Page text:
Another interesting approach is taken by Vanessa Agnew and Jonathan Lamb in Settler and Creole Reenactment [1]. In this volume HR is considered in the context of the post-colonial world and its European and Indigenous Societies. The book also contains some of the rarest articles on living history in remote Australia, Aotearoa New Zealand and Oceania.

There is a significant amount of publications studying different elements of living history taken both specifically in an HR context and in a broader setting. The key concept in HR is ‘authenticity’. It is based on the above-mentioned post-modernist perception of representativeness adopted in museum and heritage practice [55]. The idea of copying the past was developed by Jean Baudrillard. He introduced the notions of simulacra — the copy of things which do not exist anymore, and simulation which refers to the imitation of processes and actions which took place in the past [103].

Every researcher of living history cannot avoid the matter of authenticity without which the understanding of HR is entirely impossible. The discourse consists of several general bodies of knowledge. The first is how re-enactors themselves perceive authenticity. It can be summarised as an imperative, an ultimate goal for HR practitioners [91], the ne plus ultra of the reconstructions [8], or the measure of the quality of their work [24]. It is achieved by some re-enactors as the result of their constant and intensive studying of academic history, and developing their craftsmen skills [46, 71].

Another approach evaluates the authenticity in HR as an interpretation strategy in museums. Erick Gable and Richard Handler analysed the work of Colonial Williamsburg in the early 90s to describe the functionality of historical fidelity as “credibility armour” i.e. a way to protect the reputation of the institution against critiques [44]. Jeanette Atkinson analysed the co-operation between museums and ‘costumes societies’ and the type of authenticity it can produce [15, 16, 17, 18].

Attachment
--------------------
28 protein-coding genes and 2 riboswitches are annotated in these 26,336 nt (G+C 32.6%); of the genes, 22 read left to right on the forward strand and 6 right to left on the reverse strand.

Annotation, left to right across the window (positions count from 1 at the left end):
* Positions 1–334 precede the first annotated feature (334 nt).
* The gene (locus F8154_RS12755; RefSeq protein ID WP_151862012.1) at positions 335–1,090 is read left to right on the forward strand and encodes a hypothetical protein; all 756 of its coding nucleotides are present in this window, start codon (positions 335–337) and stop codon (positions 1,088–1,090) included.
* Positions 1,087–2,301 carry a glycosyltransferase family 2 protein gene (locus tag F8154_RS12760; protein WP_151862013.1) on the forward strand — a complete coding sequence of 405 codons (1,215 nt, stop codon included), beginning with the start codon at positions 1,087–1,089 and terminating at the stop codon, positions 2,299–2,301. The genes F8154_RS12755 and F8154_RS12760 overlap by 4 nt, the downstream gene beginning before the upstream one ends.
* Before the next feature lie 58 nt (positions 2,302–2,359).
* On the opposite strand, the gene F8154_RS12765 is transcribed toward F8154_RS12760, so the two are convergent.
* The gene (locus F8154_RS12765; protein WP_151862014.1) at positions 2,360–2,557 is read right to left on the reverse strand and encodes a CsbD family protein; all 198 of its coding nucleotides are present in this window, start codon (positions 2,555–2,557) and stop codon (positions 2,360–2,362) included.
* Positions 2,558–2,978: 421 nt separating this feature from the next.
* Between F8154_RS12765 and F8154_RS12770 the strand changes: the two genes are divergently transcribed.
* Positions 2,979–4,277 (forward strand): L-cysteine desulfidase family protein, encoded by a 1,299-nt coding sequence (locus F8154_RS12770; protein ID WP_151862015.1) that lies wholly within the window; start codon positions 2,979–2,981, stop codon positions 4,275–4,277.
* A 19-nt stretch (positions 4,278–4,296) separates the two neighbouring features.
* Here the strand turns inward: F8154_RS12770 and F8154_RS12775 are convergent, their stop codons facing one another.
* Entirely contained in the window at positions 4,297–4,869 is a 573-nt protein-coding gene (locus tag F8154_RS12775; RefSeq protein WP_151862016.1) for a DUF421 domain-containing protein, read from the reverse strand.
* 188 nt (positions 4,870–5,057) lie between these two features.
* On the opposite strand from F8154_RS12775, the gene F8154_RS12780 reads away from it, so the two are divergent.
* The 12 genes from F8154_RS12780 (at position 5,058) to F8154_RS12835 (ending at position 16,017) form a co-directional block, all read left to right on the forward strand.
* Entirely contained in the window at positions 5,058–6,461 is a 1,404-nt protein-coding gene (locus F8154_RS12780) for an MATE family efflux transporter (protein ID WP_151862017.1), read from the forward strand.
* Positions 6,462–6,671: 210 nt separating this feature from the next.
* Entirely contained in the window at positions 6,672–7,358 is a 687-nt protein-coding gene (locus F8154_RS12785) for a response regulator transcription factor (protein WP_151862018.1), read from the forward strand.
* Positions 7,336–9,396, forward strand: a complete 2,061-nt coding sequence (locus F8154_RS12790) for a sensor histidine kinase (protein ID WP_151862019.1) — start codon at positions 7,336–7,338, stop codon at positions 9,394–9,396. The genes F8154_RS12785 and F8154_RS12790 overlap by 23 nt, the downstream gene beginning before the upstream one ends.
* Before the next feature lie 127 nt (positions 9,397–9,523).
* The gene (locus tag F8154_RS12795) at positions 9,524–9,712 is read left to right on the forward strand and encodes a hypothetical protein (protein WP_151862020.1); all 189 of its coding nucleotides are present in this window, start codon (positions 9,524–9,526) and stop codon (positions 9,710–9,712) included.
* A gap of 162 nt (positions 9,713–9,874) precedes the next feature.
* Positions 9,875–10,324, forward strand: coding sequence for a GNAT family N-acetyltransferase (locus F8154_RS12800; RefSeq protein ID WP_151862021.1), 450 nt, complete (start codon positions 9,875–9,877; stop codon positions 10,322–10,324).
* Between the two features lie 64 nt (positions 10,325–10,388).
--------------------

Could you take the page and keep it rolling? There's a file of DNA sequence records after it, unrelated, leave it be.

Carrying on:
In the process of academic analyses another entity of authenticity was revealed which is important to understand for its crucial role in HR. First it was mentioned that re-enactors selectively use history to arrange their events and freely manipulate it [91, 50], then that observation was developed into an idea that negotiated authenticity provides a unique opportunity for ‘constructedness’ in living history [8], i.e. the past becomes a flexible and plastic material in the hands of HR practitioners [69]. In the same way Richard Handler and William Saxton analysed the material fidelity of replicas and reconstructions, used as props for storytelling and connected it with the conception of Heideggerian narrative authenticity. It resulted in the understanding of HR as “storied/emplotted” experience of the past [54].

In re-enactment studies ‘authenticity’ has gained a new meaning. It makes simulation possible indicating its historical veracity. Thus, authenticity is a key notion of HR which both provides the academically informed strict constraints of historical fidelity and plastic freedom to construct the past needed for certain present purposes. So metaphorically speaking, authenticity is that skeleton key to open the door to the past, intensively sought after by both re-enactors trying to practically achieve it and researchers in re-enactment studies trying to understand the inner mechanism in HR.